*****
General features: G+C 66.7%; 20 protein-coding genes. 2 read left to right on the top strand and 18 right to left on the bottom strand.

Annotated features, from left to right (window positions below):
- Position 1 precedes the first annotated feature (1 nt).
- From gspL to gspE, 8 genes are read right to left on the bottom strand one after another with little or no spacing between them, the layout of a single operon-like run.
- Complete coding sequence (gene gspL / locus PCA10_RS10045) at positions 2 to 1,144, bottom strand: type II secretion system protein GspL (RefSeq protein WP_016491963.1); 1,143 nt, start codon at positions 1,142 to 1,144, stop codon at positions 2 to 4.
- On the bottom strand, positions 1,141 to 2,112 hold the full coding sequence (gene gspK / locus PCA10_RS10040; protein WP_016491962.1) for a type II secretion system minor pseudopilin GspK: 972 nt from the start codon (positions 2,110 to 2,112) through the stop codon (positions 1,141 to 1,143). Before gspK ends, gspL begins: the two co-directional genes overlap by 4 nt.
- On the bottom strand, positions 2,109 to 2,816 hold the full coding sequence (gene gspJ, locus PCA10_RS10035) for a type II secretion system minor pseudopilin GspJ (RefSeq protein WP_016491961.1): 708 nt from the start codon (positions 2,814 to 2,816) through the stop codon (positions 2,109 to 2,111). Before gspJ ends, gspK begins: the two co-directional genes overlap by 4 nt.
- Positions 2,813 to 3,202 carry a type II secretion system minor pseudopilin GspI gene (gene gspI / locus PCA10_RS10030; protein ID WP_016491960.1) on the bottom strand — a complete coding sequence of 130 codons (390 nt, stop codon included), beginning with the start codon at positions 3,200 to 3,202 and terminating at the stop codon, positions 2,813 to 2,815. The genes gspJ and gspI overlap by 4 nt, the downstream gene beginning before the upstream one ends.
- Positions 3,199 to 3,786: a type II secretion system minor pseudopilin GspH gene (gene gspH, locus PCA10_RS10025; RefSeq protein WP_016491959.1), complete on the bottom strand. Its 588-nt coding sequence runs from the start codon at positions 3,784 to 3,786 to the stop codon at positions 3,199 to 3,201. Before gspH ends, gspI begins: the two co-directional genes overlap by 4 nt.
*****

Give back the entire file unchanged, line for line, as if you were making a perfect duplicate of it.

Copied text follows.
General features: G+C 66.7%; 20 protein-coding genes. 2 read left to right on the top strand and 18 right to left on the bottom strand.

Annotated features, from left to right (window positions below):
- Position 1 precedes the first annotated feature (1 nt).
- From gspL to gspE, 8 genes are read right to left on the bottom strand one after another with little or no spacing between them, the layout of a single operon-like run.
- Complete coding sequence (gene gspL / locus PCA10_RS10045) at positions 2 to 1,144, bottom strand: type II secretion system protein GspL (RefSeq protein WP_016491963.1); 1,143 nt, start codon at positions 1,142 to 1,144, stop codon at positions 2 to 4.
- On the bottom strand, positions 1,141 to 2,112 hold the full coding sequence (gene gspK / locus PCA10_RS10040; protein WP_016491962.1) for a type II secretion system minor pseudopilin GspK: 972 nt from the start codon (positions 2,110 to 2,112) through the stop codon (positions 1,141 to 1,143). Before gspK ends, gspL begins: the two co-directional genes overlap by 4 nt.
- On the bottom strand, positions 2,109 to 2,816 hold the full coding sequence (gene gspJ, locus PCA10_RS10035) for a type II secretion system minor pseudopilin GspJ (RefSeq protein WP_016491961.1): 708 nt from the start codon (positions 2,814 to 2,816) through the stop codon (positions 2,109 to 2,111). Before gspJ ends, gspK begins: the two co-directional genes overlap by 4 nt.
- Positions 2,813 to 3,202 carry a type II secretion system minor pseudopilin GspI gene (gene gspI / locus PCA10_RS10030; protein ID WP_016491960.1) on the bottom strand — a complete coding sequence of 130 codons (390 nt, stop codon included), beginning with the start codon at positions 3,200 to 3,202 and terminating at the stop codon, positions 2,813 to 2,815. The genes gspJ and gspI overlap by 4 nt, the downstream gene beginning before the upstream one ends.
- Positions 3,199 to 3,786: a type II secretion system minor pseudopilin GspH gene (gene gspH, locus PCA10_RS10025; RefSeq protein WP_016491959.1), complete on the bottom strand. Its 588-nt coding sequence runs from the start codon at positions 3,784 to 3,786 to the stop codon at positions 3,199 to 3,201. Before gspH ends, gspI begins: the two co-directional genes overlap by 4 nt.